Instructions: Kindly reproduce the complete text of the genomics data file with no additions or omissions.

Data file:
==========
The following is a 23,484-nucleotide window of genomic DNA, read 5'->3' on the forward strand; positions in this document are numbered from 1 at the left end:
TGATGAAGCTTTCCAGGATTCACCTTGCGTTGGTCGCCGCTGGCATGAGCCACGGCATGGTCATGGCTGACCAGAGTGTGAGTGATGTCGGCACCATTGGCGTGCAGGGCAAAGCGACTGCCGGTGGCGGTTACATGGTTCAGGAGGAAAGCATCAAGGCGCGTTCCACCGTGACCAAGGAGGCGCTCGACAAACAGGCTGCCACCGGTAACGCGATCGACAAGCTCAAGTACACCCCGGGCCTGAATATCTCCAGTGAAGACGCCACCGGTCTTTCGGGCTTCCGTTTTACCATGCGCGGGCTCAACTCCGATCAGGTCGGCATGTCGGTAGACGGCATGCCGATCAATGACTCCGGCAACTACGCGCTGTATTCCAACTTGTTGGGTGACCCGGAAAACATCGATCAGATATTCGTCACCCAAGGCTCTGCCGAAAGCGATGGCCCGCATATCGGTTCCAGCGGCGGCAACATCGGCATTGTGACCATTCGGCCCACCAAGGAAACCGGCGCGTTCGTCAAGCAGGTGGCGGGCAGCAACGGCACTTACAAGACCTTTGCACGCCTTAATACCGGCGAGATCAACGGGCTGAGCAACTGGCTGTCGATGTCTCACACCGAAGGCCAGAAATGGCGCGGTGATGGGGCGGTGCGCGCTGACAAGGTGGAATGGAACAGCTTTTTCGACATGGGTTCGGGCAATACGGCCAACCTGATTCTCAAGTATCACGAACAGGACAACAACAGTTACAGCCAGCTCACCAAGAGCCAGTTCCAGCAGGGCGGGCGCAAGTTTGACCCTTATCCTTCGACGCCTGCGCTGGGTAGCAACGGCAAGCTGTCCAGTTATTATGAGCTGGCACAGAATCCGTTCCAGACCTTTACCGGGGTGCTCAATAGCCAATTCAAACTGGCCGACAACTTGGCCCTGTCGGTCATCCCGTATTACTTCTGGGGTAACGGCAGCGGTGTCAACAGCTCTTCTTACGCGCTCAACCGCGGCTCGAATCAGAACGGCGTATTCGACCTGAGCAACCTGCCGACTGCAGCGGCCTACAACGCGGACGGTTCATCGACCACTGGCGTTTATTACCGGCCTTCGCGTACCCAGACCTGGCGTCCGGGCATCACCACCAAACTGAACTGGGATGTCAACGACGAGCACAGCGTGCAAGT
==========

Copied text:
The following is a 23,484-nucleotide window of genomic DNA, read 5'->3' on the forward strand; positions in this document are numbered from 1 at the left end:
TGATGAAGCTTTCCAGGATTCACCTTGCGTTGGTCGCCGCTGGCATGAGCCACGGCATGGTCATGGCTGACCAGAGTGTGAGTGATGTCGGCACCATTGGCGTGCAGGGCAAAGCGACTGCCGGTGGCGGTTACATGGTTCAGGAGGAAAGCATCAAGGCGCGTTCCACCGTGACCAAGGAGGCGCTCGACAAACAGGCTGCCACCGGTAACGCGATCGACAAGCTCAAGTACACCCCGGGCCTGAATATCTCCAGTGAAGACGCCACCGGTCTTTCGGGCTTCCGTTTTACCATGCGCGGGCTCAACTCCGATCAGGTCGGCATGTCGGTAGACGGCATGCCGATCAATGACTCCGGCAACTACGCGCTGTATTCCAACTTGTTGGGTGACCCGGAAAACATCGATCAGATATTCGTCACCCAAGGCTCTGCCGAAAGCGATGGCCCGCATATCGGTTCCAGCGGCGGCAACATCGGCATTGTGACCATTCGGCCCACCAAGGAAACCGGCGCGTTCGTCAAGCAGGTGGCGGGCAGCAACGGCACTTACAAGACCTTTGCACGCCTTAATACCGGCGAGATCAACGGGCTGAGCAACTGGCTGTCGATGTCTCACACCGAAGGCCAGAAATGGCGCGGTGATGGGGCGGTGCGCGCTGACAAGGTGGAATGGAACAGCTTTTTCGACATGGGTTCGGGCAATACGGCCAACCTGATTCTCAAGTATCACGAACAGGACAACAACAGTTACAGCCAGCTCACCAAGAGCCAGTTCCAGCAGGGCGGGCGCAAGTTTGACCCTTATCCTTCGACGCCTGCGCTGGGTAGCAACGGCAAGCTGTCCAGTTATTATGAGCTGGCACAGAATCCGTTCCAGACCTTTACCGGGGTGCTCAATAGCCAATTCAAACTGGCCGACAACTTGGCCCTGTCGGTCATCCCGTATTACTTCTGGGGTAACGGCAGCGGTGTCAACAGCTCTTCTTACGCGCTCAACCGCGGCTCGAATCAGAACGGCGTATTCGACCTGAGCAACCTGCCGACTGCAGCGGCCTACAACGCGGACGGTTCATCGACCACTGGCGTTTATTACCGGCCTTCGCGTACCCAGACCTGGCGTCCGGGCATCACCACCAAACTGAACTGGGATGTCAACGACGAGCACAGCGTGCAAGT